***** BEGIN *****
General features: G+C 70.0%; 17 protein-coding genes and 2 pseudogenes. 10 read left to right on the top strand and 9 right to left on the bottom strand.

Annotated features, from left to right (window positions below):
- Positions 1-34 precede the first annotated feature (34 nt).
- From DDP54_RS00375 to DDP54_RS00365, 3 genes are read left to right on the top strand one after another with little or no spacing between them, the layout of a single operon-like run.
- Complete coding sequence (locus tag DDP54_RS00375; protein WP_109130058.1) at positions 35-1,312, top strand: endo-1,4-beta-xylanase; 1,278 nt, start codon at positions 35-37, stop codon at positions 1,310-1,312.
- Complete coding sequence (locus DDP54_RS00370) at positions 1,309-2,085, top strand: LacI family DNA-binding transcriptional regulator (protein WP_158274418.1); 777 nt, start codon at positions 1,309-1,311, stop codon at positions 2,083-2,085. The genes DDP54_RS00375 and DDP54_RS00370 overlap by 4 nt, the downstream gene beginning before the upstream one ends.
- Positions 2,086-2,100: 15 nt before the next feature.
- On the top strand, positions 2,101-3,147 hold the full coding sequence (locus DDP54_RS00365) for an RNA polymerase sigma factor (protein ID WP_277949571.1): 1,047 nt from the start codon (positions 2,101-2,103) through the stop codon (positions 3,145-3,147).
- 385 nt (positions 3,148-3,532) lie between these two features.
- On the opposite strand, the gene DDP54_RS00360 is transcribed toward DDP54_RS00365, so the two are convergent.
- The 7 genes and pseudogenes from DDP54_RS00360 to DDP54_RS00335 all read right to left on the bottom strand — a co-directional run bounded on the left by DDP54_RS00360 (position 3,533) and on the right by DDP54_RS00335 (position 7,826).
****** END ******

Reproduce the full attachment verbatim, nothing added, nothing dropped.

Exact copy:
General features: G+C 70.0%; 17 protein-coding genes and 2 pseudogenes. 10 read left to right on the top strand and 9 right to left on the bottom strand.

Annotated features, from left to right (window positions below):
- Positions 1-34 precede the first annotated feature (34 nt).
- From DDP54_RS00375 to DDP54_RS00365, 3 genes are read left to right on the top strand one after another with little or no spacing between them, the layout of a single operon-like run.
- Complete coding sequence (locus tag DDP54_RS00375; protein WP_109130058.1) at positions 35-1,312, top strand: endo-1,4-beta-xylanase; 1,278 nt, start codon at positions 35-37, stop codon at positions 1,310-1,312.
- Complete coding sequence (locus DDP54_RS00370) at positions 1,309-2,085, top strand: LacI family DNA-binding transcriptional regulator (protein WP_158274418.1); 777 nt, start codon at positions 1,309-1,311, stop codon at positions 2,083-2,085. The genes DDP54_RS00375 and DDP54_RS00370 overlap by 4 nt, the downstream gene beginning before the upstream one ends.
- Positions 2,086-2,100: 15 nt before the next feature.
- On the top strand, positions 2,101-3,147 hold the full coding sequence (locus DDP54_RS00365) for an RNA polymerase sigma factor (protein ID WP_277949571.1): 1,047 nt from the start codon (positions 2,101-2,103) through the stop codon (positions 3,145-3,147).
- 385 nt (positions 3,148-3,532) lie between these two features.
- On the opposite strand, the gene DDP54_RS00360 is transcribed toward DDP54_RS00365, so the two are convergent.
- The 7 genes and pseudogenes from DDP54_RS00360 to DDP54_RS00335 all read right to left on the bottom strand — a co-directional run bounded on the left by DDP54_RS00360 (position 3,533) and on the right by DDP54_RS00335 (position 7,826).